Saving money can be such a complicated process. As a financial counselor (and person that has totally been there!), I see people everyday that try to put $200 in savings every month, but then pull from it throughout the month and eventually land in my office for an emergency loan. Saving money is more than just putting money away. Setting goals and assigning every dollar will make it so you have money to save.
Designating money into seperate accounts takes the guess work out of saving. If you assign each dollar to some aspect of your spending life, you will have more control overall.
Here is a list of savings accounts that everyone should have:
- Rainy Day Account
- Kid #1 (for education and big expenses like a first car!)
- Kid #2
- Car Down Payment
- Medical Bills
- House Down Payment
- Car Maintenance
- New School Clothes
- Vet Bills (if you do not carry pet insurance)
Forget the main savings account!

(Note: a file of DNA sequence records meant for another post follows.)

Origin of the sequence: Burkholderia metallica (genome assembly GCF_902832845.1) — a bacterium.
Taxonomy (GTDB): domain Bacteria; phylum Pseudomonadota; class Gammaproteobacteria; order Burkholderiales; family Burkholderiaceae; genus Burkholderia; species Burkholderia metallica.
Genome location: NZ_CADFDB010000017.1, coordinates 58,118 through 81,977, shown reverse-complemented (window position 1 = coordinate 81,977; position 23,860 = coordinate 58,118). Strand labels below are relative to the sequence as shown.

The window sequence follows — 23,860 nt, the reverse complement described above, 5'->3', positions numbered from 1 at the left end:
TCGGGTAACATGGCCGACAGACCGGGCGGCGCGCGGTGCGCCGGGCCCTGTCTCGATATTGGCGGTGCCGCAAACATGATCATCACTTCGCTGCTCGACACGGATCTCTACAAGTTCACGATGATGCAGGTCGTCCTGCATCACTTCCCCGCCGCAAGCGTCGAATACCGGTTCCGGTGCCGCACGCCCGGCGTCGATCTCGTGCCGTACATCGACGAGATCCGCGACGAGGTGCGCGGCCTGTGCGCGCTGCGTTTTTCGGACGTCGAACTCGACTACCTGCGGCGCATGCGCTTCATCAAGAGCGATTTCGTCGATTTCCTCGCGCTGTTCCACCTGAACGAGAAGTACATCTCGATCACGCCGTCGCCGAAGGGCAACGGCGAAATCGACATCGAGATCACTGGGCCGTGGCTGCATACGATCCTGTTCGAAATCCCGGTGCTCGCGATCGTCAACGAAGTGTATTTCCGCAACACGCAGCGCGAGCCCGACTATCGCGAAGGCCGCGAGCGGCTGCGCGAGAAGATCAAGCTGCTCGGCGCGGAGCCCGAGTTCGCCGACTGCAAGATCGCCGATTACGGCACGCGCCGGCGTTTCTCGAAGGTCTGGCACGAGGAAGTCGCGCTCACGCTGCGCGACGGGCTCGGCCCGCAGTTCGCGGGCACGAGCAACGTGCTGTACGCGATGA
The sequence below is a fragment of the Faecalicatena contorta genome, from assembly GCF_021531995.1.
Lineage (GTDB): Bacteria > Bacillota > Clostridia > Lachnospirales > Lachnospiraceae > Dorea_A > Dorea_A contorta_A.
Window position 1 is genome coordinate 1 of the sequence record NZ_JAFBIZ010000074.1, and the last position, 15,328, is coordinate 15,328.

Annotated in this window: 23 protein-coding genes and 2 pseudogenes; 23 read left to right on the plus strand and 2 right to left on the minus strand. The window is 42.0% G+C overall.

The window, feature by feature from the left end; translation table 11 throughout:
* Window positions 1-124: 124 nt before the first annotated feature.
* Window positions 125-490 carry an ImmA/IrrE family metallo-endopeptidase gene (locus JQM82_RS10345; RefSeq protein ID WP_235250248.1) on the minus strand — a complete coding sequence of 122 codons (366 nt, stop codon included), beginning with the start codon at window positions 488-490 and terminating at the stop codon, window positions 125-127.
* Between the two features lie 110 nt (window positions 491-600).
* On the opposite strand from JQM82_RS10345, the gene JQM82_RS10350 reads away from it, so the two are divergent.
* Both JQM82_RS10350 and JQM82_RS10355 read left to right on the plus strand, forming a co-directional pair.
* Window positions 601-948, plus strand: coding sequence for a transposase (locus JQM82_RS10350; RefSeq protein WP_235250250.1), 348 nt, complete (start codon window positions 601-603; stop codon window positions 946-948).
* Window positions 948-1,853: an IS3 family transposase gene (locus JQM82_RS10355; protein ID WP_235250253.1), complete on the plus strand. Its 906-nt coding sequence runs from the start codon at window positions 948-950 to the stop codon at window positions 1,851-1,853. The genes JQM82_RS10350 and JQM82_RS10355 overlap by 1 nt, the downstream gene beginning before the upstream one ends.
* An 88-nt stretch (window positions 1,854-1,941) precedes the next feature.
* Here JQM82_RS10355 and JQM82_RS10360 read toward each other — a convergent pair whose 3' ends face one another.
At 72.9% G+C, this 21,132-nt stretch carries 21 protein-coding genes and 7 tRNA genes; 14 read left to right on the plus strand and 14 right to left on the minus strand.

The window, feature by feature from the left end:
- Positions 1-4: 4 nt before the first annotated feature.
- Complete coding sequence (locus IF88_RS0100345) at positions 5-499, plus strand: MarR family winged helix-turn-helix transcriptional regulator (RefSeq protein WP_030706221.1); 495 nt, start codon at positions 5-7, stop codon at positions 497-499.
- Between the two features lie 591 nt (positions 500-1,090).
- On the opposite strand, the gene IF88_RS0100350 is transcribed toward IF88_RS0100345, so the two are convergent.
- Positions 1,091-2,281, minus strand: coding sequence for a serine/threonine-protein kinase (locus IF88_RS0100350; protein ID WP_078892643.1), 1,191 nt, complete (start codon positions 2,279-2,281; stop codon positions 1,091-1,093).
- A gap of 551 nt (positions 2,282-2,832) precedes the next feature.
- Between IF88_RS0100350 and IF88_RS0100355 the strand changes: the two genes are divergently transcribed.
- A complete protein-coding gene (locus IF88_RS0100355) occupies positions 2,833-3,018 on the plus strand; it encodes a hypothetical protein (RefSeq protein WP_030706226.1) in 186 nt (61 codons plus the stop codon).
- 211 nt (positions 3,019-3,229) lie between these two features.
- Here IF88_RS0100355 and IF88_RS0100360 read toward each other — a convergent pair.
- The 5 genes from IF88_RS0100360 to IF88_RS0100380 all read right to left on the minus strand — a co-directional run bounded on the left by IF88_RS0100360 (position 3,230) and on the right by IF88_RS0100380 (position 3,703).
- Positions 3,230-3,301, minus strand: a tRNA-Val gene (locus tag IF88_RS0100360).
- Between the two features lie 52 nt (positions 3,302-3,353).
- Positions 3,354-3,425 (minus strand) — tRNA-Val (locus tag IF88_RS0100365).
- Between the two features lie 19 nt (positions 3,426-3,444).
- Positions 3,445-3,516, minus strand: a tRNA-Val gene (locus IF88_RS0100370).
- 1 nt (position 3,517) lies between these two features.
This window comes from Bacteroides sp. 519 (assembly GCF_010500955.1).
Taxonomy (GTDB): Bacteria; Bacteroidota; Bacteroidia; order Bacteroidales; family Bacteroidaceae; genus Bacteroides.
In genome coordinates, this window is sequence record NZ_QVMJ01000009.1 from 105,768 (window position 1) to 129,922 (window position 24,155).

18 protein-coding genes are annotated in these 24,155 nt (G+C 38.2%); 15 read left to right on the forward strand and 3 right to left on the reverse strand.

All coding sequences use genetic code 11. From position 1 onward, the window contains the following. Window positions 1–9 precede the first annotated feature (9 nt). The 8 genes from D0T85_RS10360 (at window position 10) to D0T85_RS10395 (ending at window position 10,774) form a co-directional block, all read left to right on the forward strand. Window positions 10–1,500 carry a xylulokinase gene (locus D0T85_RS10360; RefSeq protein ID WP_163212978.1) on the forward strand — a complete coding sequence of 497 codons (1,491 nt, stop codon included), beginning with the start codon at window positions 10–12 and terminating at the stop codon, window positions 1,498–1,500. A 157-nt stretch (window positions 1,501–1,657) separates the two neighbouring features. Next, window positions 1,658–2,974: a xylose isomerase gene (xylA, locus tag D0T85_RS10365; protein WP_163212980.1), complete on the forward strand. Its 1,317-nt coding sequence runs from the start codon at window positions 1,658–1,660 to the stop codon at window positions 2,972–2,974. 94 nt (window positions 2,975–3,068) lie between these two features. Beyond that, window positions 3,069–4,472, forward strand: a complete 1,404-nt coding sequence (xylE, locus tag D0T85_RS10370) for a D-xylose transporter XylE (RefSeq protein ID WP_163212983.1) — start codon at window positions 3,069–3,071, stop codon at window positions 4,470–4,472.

The advice that I give everyone is to forget the main savings account, and open up several little ones. I always recommend an account per kid, one for a big purchase like a car or a house (or both!) and a rainy day fund, which I tell people to actually nickname “Rainy Day Fund.” What happens with people that are stretched is they get surprised by an unexpected bill, like new hockey equipment for your son that didn’t tell you the team he has ALWAYS dreamed of getting on requires he have his OWN equipment! When people have a rainy day fund, they have money to cover the bill. By saving $25 a month, you will have saved up $300 in a year.
Car Maintenance Does Not Have to be a Budget Killer
Another scenario that I see constantly is someone needing a loan to fix their car. Car trouble turns into money trouble really fast, and it pains me to see people put expensive car maintenance charges on their credit cards. I recommend everyone put away $50 a month towards car maintenance. That will create $600 in a year. A car needs new tires about every five to six years depending on how much you drive and what the roads are like. A new set of tires can cost $400-1000 again depending on the make and model of the car. If you save $50 for five years, you will have $3,000- much more than you need for new tires. You can even get a new paint job or have money for a down payment on a new car.
Don’t get caught with your pants down – or with an empty wallet. Plan ahead and assign every dollar a purpose.
I would love to hear of any other ideas people have for mini savings accounts!